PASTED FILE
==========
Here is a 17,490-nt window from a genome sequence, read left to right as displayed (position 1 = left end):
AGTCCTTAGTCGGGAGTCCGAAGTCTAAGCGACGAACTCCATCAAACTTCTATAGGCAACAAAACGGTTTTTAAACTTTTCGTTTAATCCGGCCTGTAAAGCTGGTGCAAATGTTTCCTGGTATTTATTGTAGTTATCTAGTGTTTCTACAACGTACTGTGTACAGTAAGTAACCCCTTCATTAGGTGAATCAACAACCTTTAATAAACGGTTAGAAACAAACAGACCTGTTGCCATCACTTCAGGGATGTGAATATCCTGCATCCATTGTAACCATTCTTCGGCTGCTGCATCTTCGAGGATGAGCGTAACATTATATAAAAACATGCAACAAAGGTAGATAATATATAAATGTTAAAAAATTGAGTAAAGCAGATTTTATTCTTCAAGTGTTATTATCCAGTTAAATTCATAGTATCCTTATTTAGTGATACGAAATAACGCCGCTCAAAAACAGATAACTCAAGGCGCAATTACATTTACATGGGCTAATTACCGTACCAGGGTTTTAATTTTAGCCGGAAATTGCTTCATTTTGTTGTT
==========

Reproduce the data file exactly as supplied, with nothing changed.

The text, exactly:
Here is a 17,490-nt window from a genome sequence, read left to right as displayed (position 1 = left end):
AGTCCTTAGTCGGGAGTCCGAAGTCTAAGCGACGAACTCCATCAAACTTCTATAGGCAACAAAACGGTTTTTAAACTTTTCGTTTAATCCGGCCTGTAAAGCTGGTGCAAATGTTTCCTGGTATTTATTGTAGTTATCTAGTGTTTCTACAACGTACTGTGTACAGTAAGTAACCCCTTCATTAGGTGAATCAACAACCTTTAATAAACGGTTAGAAACAAACAGACCTGTTGCCATCACTTCAGGGATGTGAATATCCTGCATCCATTGTAACCATTCTTCGGCTGCTGCATCTTCGAGGATGAGCGTAACATTATATAAAAACATGCAACAAAGGTAGATAATATATAAATGTTAAAAAATTGAGTAAAGCAGATTTTATTCTTCAAGTGTTATTATCCAGTTAAATTCATAGTATCCTTATTTAGTGATACGAAATAACGCCGCTCAAAAACAGATAACTCAAGGCGCAATTACATTTACATGGGCTAATTACCGTACCAGGGTTTTAATTTTAGCCGGAAATTGCTTCATTTTGTTGTT